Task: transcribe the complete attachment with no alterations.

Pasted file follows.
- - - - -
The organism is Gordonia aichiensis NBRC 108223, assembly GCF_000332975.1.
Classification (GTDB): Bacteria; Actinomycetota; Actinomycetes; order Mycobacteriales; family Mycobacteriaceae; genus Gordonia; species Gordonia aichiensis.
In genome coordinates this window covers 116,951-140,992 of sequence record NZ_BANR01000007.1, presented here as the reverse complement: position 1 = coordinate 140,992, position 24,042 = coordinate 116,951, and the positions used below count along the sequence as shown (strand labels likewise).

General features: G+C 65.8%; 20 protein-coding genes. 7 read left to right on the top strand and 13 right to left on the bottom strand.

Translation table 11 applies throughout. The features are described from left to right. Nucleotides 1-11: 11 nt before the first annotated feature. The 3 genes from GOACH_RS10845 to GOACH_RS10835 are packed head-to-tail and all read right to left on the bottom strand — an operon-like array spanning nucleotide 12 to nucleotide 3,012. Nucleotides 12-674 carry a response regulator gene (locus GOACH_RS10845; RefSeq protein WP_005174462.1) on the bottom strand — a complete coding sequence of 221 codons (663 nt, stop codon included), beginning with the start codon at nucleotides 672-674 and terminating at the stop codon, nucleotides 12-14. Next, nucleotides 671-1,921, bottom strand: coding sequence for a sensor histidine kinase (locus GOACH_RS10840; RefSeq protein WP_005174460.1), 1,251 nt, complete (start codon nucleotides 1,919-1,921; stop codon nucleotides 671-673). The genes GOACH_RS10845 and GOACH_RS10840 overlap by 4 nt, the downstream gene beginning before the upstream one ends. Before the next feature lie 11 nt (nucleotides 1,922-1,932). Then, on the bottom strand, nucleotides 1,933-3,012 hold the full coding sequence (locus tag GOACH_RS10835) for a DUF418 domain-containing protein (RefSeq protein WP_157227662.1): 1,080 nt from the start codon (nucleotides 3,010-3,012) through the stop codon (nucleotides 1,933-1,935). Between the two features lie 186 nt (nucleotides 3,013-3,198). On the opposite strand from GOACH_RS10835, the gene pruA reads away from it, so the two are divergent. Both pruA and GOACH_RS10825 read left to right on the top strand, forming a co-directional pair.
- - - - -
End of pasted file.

The organism is Gordonia aichiensis NBRC 108223, assembly GCF_000332975.1.
Classification (GTDB): Bacteria; Actinomycetota; Actinomycetes; order Mycobacteriales; family Mycobacteriaceae; genus Gordonia; species Gordonia aichiensis.
In genome coordinates this window covers 116,951-140,992 of sequence record NZ_BANR01000007.1, presented here as the reverse complement: position 1 = coordinate 140,992, position 24,042 = coordinate 116,951, and the positions used below count along the sequence as shown (strand labels likewise).

General features: G+C 65.8%; 20 protein-coding genes. 7 read left to right on the top strand and 13 right to left on the bottom strand.

Translation table 11 applies throughout. The features are described from left to right. Nucleotides 1-11: 11 nt before the first annotated feature. The 3 genes from GOACH_RS10845 to GOACH_RS10835 are packed head-to-tail and all read right to left on the bottom strand — an operon-like array spanning nucleotide 12 to nucleotide 3,012. Nucleotides 12-674 carry a response regulator gene (locus GOACH_RS10845; RefSeq protein WP_005174462.1) on the bottom strand — a complete coding sequence of 221 codons (663 nt, stop codon included), beginning with the start codon at nucleotides 672-674 and terminating at the stop codon, nucleotides 12-14. Next, nucleotides 671-1,921, bottom strand: coding sequence for a sensor histidine kinase (locus GOACH_RS10840; RefSeq protein WP_005174460.1), 1,251 nt, complete (start codon nucleotides 1,919-1,921; stop codon nucleotides 671-673). The genes GOACH_RS10845 and GOACH_RS10840 overlap by 4 nt, the downstream gene beginning before the upstream one ends. Before the next feature lie 11 nt (nucleotides 1,922-1,932). Then, on the bottom strand, nucleotides 1,933-3,012 hold the full coding sequence (locus tag GOACH_RS10835) for a DUF418 domain-containing protein (RefSeq protein WP_157227662.1): 1,080 nt from the start codon (nucleotides 3,010-3,012) through the stop codon (nucleotides 1,933-1,935). Between the two features lie 186 nt (nucleotides 3,013-3,198). On the opposite strand from GOACH_RS10835, the gene pruA reads away from it, so the two are divergent. Both pruA and GOACH_RS10825 read left to right on the top strand, forming a co-directional pair.